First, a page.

China: will ‘crush Dalai Lama clique'

Top Chinese officials have said they would put in place measures to “resolutely crush” any activities that destabilise Tibetan areas in western China, even as they blamed exiled religious leader the Dalai Lama for fanning unrest ahead of a crucial Parliament meet.

“Currently, the clique of the Dalai Lama are trying in vain to continuously create incidents in Tibet and the Tibetan-inhabited areas in the four provinces [Sichuan, Qinghai, Yunnan and Gansu],” said Jia Qinglin, the Communist Party's highest official in charge of ethnic affairs and the fourth highest-ranked member of the Politburo Standing Committee.

Authorities needed to “implement prescribed measures well to resolutely crush the Dalai Lama clique's conspiracy of making Tibetan-inhabited areas unstable”, said Mr. Jia, who also heads the Chinese People's Political Consultative Conference (CPPCC), a top political advisory that advises the government on ethnic affairs.

The CPPCC and the National People's Congress, the top legislative body, will begin its annual sessions on Saturday in a crucial week-long sitting that will set policies ahead of a once-in-decade leadership transition.

Chinese authorities have stepped up security across the Tibet Autonomous Region (TAR) and in Tibetan areas in Sichuan and Qinghai, which have seen recent protests and at least 25 reported self-immolations by monks and nuns against what is described as restrictive religious policies. In TAR and Sichuan, informed sources said, communications had been restricted — text-messaging has been banned and Internet access disrupted — and additional patrols have been deployed.

Ahead of the sessions, officials have expressed concern about instability in Tibet and far-western Xinjiang, where violence claimed at least 20 lives near Kashgar earlier this week. At a press briefing on Friday ahead of the start of the CPPCC's session, spokesperson Zhao Qizheng blamed the Dalai Lama for the recent Tibetan unrest, suggesting the self-immolations had been organised with a political motive.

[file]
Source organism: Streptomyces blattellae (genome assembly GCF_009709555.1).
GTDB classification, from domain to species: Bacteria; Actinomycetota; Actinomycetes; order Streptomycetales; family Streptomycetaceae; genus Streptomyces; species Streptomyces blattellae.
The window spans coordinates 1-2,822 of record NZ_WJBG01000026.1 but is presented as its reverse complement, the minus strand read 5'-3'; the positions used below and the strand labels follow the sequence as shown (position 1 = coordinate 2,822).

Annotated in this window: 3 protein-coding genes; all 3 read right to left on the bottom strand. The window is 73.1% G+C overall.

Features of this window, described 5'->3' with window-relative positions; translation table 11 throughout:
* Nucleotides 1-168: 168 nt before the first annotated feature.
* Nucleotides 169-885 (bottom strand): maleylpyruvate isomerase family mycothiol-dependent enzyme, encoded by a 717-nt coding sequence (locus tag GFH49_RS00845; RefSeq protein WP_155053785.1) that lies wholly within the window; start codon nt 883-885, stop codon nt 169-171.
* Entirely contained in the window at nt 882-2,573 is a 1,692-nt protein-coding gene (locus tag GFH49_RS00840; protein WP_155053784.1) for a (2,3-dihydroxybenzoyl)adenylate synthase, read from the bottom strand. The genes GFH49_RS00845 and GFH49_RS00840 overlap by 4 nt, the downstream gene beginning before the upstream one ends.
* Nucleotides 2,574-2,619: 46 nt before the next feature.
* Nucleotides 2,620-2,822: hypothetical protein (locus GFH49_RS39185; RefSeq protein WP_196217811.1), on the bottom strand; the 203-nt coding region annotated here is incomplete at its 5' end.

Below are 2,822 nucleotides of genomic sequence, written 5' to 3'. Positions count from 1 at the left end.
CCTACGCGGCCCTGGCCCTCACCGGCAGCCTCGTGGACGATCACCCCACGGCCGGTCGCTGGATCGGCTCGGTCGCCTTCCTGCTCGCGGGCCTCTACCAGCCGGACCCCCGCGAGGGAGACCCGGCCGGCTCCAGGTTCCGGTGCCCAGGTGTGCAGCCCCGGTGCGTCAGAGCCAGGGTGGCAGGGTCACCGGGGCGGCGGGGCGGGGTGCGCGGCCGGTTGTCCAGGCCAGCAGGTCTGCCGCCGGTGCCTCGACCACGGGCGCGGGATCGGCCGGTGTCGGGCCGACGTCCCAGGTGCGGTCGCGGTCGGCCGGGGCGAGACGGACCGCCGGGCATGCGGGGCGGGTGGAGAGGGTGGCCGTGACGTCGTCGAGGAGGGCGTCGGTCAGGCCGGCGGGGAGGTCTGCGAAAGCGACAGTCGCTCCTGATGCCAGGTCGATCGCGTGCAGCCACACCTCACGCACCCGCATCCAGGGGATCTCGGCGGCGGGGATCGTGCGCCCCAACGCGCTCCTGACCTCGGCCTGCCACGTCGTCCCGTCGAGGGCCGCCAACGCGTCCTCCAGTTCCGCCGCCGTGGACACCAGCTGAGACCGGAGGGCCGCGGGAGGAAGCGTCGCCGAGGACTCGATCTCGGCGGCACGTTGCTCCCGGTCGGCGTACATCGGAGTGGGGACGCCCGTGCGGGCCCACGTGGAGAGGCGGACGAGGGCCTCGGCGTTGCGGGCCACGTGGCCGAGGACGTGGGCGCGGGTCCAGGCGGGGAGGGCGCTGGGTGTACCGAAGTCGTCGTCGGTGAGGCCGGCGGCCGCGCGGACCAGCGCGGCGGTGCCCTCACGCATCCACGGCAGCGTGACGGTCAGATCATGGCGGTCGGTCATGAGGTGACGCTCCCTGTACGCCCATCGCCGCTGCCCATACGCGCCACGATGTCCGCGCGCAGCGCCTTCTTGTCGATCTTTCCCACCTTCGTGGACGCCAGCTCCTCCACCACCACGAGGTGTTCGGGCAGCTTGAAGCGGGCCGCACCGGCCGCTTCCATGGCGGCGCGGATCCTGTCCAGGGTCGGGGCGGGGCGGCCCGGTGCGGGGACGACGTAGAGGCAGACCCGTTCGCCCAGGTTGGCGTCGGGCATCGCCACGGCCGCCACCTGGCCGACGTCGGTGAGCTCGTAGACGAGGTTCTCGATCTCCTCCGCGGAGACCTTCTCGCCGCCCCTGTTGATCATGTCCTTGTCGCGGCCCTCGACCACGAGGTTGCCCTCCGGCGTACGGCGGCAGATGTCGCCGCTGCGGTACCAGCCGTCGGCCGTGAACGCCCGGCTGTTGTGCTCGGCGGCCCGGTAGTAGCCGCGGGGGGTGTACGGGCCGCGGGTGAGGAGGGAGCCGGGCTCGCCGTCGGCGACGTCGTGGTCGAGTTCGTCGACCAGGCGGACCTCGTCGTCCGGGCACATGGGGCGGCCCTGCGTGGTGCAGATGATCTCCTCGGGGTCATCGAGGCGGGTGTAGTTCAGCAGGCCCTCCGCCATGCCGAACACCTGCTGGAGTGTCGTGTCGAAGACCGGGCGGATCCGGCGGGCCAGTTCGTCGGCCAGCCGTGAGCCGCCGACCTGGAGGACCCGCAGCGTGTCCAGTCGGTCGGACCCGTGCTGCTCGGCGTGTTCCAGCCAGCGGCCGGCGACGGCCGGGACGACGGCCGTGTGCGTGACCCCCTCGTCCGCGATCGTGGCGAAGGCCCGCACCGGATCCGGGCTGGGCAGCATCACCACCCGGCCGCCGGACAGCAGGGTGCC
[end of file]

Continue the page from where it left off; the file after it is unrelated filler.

“According to what I have heard, [the Dalai Lama] publicly applauded the courage of people who set themselves on fire,” said Mr. Zhao, when asked about the Dalai Lama earlier explicitly stating that he did not encourage such acts though he expressed sympathy with the monks.

“If he said both things, then he is not an honest man.”

Mr. Zhao said “an eminent monk” told him that Buddhism prohibited killing and “held life as precious”. “Suicide”, he added, “is almost a sin as taking another person's life… and is not a compassionate thing to do.”

Tibetans from Sichuan and other areas have, however, blamed a government security clampdown for recent unrest. Measures particularly unpopular with monks include banning the worship of the Dalai Lama and moves to put in place Communist Party officials and “patriotic education” within monasteries.

One journalist asked Mr. Zhao about reported moves to install portraits of Mao Zedong, former leader Deng Xiaoping and President Hu Jintao in monasteries, where the Dalai Lama's image cannot be displayed. He said the pictures were likely photographs marking “the sixtieth anniversary of the peaceful liberation of Tibet”, and said it was right to display them.

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Printable version | Sep 21, 2021 1:20:42 PM |

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